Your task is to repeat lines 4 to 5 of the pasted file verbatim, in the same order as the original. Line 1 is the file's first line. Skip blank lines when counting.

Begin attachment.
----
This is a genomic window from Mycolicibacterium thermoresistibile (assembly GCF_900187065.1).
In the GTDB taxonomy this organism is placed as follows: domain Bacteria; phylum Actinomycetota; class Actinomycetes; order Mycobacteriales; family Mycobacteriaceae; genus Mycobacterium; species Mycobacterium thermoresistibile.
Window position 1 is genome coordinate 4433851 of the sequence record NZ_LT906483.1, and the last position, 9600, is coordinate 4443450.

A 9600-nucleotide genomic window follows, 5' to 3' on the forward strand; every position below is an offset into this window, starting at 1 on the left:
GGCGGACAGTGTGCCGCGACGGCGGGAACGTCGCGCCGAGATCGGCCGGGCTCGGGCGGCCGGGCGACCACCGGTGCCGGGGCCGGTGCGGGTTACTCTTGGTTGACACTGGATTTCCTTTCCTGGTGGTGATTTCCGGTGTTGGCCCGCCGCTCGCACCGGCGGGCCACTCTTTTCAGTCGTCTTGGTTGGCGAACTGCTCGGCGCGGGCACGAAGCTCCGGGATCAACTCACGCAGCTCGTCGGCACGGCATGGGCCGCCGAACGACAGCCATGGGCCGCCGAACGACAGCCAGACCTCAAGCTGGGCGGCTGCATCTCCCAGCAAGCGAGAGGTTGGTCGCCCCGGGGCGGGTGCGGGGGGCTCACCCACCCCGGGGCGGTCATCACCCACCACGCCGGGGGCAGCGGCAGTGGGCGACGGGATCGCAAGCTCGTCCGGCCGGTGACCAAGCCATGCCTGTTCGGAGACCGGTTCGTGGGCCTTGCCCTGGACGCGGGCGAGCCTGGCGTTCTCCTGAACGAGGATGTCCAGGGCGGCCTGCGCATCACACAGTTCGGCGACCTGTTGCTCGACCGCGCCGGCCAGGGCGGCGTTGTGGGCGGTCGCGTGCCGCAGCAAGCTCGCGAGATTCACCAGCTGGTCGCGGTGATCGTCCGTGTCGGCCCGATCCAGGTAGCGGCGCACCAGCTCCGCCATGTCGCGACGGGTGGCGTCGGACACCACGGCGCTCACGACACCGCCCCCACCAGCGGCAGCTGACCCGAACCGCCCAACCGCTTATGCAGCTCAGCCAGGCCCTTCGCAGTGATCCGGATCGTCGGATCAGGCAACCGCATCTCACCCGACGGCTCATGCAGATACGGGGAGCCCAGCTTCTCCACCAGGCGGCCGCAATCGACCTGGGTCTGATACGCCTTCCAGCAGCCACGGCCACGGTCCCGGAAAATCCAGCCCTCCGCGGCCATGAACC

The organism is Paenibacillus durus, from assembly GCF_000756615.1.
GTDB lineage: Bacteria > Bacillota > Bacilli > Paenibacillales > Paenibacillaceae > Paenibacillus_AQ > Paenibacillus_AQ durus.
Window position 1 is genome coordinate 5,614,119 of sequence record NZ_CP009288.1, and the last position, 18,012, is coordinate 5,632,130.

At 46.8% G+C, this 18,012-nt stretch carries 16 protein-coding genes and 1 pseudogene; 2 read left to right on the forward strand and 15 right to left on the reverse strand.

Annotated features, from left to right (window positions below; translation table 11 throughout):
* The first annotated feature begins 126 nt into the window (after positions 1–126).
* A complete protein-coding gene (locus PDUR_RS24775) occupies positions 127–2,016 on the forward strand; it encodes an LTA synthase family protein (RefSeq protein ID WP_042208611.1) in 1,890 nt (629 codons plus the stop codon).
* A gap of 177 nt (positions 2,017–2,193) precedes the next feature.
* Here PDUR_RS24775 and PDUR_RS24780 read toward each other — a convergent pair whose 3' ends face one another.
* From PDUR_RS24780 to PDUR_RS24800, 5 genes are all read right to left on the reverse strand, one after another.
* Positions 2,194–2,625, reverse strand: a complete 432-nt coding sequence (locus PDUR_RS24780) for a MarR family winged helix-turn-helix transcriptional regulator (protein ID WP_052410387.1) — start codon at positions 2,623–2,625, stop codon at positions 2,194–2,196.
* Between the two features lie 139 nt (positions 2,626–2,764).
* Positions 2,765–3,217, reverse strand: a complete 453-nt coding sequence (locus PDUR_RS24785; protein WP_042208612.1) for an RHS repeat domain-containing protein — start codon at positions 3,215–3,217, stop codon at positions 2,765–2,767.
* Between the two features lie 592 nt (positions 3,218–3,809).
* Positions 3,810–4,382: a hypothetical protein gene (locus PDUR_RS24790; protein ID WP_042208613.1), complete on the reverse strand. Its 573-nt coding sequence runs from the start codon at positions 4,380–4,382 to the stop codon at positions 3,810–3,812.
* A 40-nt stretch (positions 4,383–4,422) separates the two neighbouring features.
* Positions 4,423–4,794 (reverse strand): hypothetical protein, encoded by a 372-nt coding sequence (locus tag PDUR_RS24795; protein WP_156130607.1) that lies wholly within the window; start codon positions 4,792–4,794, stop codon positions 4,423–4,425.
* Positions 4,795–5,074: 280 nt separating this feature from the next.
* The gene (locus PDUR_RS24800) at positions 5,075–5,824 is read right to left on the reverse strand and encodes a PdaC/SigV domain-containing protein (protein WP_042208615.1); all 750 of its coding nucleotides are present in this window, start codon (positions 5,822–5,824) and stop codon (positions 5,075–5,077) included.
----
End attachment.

A 9600-nucleotide genomic window follows, 5' to 3' on the forward strand; every position below is an offset into this window, starting at 1 on the left:
GGCGGACAGTGTGCCGCGACGGCGGGAACGTCGCGCCGAGATCGGCCGGGCTCGGGCGGCCGGGCGACCACCGGTGCCGGGGCCGGTGCGGGTTACTCTTGGTTGACACTGGATTTCCTTTCCTGGTGGTGATTTCCGGTGTTGGCCCGCCGCTCGCACCGGCGGGCCACTCTTTTCAGTCGTCTTGGTTGGCGAACTGCTCGGCGCGGGCACGAAGCTCCGGGATCAACTCACGCAGCTCGTCGGCACGGCATGGGCCGCCGAACGACAGCCATGGGCCGCCGAACGACAGCCAGACCTCAAGCTGGGCGGCTGCATCTCCCAGCAAGCGAGAGGTTGGTCGCCCCGGGGCGGGTGCGGGGGGCTCACCCACCCCGGGGCGGTCATCACCCACCACGCCGGGGGCAGCGGCAGTGGGCGACGGGATCGCAAGCTCGTCCGGCCGGTGACCAAGCCATGCCTGTTCGGAGACCGGTTCGTGGGCCTTGCCCTGGACGCGGGCGAGCCTGGCGTTCTCCTGAACGAGGATGTCCAGGGCGGCCTGCGCATCACACAGTTCGGCGACCTGTTGCTCGACCGCGCCGGCCAGGGCGGCGTTGTGGGCGGTCGCGTGCCGCAGCAAGCTCGCGAGATTCACCAGCTGGTCGCGGTGATCGTCCGTGTCGGCCCGATCCAGGTAGCGGCGCACCAGCTCCGCCATGTCGCGACGGGTGGCGTCGGACACCACGGCGCTCACGACACCGCCCCCACCAGCGGCAGCTGACCCGAACCGCCCAACCGCTTATGCAGCTCAGCCAGGCCCTTCGCAGTGATCCGGATCGTCGGATCAGGCAACCGCATCTCACCCGACGGCTCATGCAGATACGGGGAGCCCAGCTTCTCCACCAGGCGGCCGCAATCGACCTGGGTCTGATACGCCTTCCAGCAGCCACGGCCACGGTCCCGGAAAATCCAGCCCTCCGCGGCCATGAACC